Discrepancies in innovation

Intellectual property (IP) rights, including patents, can work as instruments to stimulate research and development (R&D in health technology, including drugs, diagnostics, and therapeutics. IP rights can allow time-bound market exclusivity – working as rewards for the significant investments like financing, intellectual capital and a vast array of resources required for R&D – while also acting as intangible assets enhancing market value of different stakeholders. For instance, in the 1950-60s, pioneering antibiotics like streptomycin were developed based on research collaboration between Rutgers University and Merck, and supported by patent rights.

Detection of antimicrobial resistance by Kirby Bauer diffusion test. (Source: Nicolae Malancea/iStock/Getty Images Plus/Getty images)

Recent trends suggest a nuanced market and R&D landscapes. Small biotech firms and academic research centers are increasingly at the forefront of AMR solutions, sometimes attracting investments from major pharmaceuticals. United States-based Forge Therapeutics, for instance, in 2020 secured a significant agreement with Roche, a major Switzerland-based pharmaceutical firm, for an antibiotic targeting treatment-resistant bacterial infection. The deal brought Forge a sizable incentive for researching AMR issues. Other firms like Sanofi have also embarked on new initiatives such as technology transfers to facilitate local antibiotic production in Nigeria.

Motivations leading to health technology innovation are complex and extend beyond pure financial gain. Partnerships among various stakeholders are emerging, which may lead to a broader shift in pharmaceutical strategy and behavior. These partnerships are driven by both traditional and new and open R&D models that could respond to challenges posed by AMR.

Addressing AMR through collaboration

In addition to more traditional in-house R&D by pharmaceutical companies, two pioneering organizations that are making headway in antibiotic research are the Global Antibiotic Research & Development Partnership (GARDP) and Combating Antibiotic-Resistant Bacteria Biopharmaceutical Accelerator (CARB-X). GARDP accelerates R&D and promotes access of treatments for drug-resistant infections by working with private, public, and non-profit partners. CARB-X acts as a global talent scout and mentor for nascent antibacterial technologies, propelling these technologies through the crucible of clinical trials.

New licensing agreements   

In 2022, GARDP secured a licensing and technology transfer agreement with Shionogi, a Japan-based pharmaceutical firm, to expand and accelerate access to antibiotic treatment against certain bacterial infections in adult. The collaboration between GARDP, Shionogi, and the Clinton Health Access Initiative (CHAI) represents a breakthrough in using voluntary licensing to enable access to newer antibiotics. This license agreement holds strategic significance as it is the first focusing on an antibiotic driven by public health priorities. Equally significant is that the license has been provided by one of the few mid- or large-sized pharmaceutical companies with an active antibiotic development portfolio.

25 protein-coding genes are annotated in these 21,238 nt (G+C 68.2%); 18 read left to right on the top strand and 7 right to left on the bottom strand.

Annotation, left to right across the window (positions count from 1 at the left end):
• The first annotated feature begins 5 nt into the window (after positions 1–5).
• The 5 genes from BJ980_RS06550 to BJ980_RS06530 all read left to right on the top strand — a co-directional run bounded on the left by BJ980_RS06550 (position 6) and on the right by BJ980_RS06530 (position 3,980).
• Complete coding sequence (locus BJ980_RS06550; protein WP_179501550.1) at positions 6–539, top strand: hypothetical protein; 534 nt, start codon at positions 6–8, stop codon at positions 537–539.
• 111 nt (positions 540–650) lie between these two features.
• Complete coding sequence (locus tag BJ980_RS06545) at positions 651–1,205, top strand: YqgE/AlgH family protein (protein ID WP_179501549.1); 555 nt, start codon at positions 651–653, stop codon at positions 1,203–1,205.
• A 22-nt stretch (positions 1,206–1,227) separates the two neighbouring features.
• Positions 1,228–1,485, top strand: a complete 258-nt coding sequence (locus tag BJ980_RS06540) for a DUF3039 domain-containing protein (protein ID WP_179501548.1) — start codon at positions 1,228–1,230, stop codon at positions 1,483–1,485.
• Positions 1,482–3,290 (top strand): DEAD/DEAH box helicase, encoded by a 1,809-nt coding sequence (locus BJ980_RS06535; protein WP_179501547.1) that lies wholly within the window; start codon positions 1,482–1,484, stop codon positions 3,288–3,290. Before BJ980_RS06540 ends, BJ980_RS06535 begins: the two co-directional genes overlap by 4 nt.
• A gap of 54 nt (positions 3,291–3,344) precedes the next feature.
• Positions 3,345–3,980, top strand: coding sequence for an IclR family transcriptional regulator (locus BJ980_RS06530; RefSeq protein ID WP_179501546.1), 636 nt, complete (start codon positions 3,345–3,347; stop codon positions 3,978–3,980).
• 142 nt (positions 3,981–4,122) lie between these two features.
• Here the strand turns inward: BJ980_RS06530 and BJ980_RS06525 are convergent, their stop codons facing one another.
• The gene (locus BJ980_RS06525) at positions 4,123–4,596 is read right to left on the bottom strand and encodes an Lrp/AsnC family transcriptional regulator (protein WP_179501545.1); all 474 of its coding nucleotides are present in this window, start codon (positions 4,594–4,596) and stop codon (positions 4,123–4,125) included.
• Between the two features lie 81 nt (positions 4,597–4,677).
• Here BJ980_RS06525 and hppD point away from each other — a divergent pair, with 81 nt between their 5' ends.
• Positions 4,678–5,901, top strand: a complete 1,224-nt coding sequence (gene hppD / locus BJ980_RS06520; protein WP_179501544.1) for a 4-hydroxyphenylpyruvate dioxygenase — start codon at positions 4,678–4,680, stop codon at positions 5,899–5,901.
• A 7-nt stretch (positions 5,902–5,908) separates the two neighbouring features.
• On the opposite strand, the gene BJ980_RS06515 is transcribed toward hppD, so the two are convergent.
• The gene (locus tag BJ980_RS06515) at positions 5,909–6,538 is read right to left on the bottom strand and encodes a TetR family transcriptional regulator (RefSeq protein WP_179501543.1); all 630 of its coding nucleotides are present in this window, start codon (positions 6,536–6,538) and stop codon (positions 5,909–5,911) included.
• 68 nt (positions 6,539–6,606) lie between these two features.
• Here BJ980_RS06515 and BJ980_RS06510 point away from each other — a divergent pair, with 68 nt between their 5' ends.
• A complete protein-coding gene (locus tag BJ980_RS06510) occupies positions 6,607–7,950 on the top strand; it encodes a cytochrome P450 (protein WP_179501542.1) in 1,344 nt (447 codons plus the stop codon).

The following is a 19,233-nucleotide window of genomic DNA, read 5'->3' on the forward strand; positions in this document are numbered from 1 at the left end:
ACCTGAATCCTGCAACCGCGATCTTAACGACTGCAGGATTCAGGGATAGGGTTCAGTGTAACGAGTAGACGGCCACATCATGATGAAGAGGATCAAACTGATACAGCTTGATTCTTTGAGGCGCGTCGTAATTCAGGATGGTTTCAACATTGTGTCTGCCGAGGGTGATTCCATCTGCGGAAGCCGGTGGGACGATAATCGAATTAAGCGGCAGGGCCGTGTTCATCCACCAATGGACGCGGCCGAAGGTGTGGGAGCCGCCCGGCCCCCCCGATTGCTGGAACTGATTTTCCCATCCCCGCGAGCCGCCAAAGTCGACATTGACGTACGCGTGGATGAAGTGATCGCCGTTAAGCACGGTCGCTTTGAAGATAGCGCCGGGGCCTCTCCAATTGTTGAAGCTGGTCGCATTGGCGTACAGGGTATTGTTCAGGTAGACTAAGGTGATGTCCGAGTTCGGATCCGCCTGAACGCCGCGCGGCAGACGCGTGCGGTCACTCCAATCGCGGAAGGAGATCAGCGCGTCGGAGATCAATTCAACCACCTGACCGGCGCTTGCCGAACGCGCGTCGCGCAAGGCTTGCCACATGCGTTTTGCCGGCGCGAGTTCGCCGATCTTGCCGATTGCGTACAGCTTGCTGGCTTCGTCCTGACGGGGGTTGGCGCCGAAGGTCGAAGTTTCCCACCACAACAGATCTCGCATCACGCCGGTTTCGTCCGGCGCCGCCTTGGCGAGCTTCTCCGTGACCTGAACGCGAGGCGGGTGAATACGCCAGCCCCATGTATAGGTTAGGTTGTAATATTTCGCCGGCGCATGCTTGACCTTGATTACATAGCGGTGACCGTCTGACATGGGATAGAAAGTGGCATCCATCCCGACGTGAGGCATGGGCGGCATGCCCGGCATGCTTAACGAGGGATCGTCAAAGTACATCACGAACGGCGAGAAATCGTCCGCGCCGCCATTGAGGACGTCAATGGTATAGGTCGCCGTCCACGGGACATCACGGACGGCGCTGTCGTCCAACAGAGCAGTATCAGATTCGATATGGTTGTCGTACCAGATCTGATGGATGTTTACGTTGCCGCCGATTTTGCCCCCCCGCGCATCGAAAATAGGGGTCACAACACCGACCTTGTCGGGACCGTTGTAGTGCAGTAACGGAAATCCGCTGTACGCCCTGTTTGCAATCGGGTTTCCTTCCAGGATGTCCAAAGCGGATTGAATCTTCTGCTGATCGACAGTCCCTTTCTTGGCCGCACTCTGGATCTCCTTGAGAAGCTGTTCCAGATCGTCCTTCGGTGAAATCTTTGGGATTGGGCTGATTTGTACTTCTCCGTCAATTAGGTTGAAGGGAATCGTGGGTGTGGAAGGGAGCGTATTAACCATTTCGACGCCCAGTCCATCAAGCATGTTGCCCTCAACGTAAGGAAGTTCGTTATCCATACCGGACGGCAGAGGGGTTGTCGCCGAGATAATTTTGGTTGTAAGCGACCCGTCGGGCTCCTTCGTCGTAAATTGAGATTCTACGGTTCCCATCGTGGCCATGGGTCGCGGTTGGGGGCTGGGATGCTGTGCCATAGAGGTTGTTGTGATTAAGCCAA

More recently, in 2023, GARDP signed a sublicense agreement with Orchid Pharma Ltd., an India-based pharmaceutical firm. The manufacturing sublicense agreement has important access, environmental, and stewardship provisions, including cost-plus pricing, with a commitment to lower the costs based on volumes to help keep the product affordable for patients and health systems in low-resource settings.

Need to realign global health strategy and priorities

The fight against AMR requires more than acts of philanthropy, aligning market incentives and technical ingenuity; it also demands a shift in global health strategy and priorities. The WHO, for instance, have made strides with systems like the Antibiotic Classification system (AWaRe) to optimize antibiotic stewardship and emphasize the importance of proper use. It also launched the Global Antimicrobial Resistance and Use Surveillance System (GLASS), which is the first global collaborative effort to standardize AMR surveillance. However, in Lower and Middle Income Countries (LMICs), the use of surveillance programmes remains scarce, making it difficult to map out the need for a specific product.

One Health and AMR

Addressing AMR requires a shift in global health strategy, aligning with One Health principles. One Health refers to an integrated, multidisciplinary, and multi-sectoral approach towards addressing global health challenges, including AMR, that brings in non-health actors and sectors. A Quadripartite Memorandum of Understanding (MoU) was signed by WHO, World Organization for Animal Health (WOAH), Food and Agriculture Organization (FAO), and UN Environment Programme (UNEP) in 2022. This agreement provides a formal framework for the four organizations to tackle AMR challenges at the human, animal, plant, and ecosystem interface using a more integrated and coordinated approach. Based on this MoU, the quadripartite developed the One Health Joint Action Plan (2022-2026) which aims to drive the change and transformation required to mitigate the impact of current and future health challenges at the human-animal-plant-environment interface at global and national level. WIPO also actively supports the on-going work on One Health.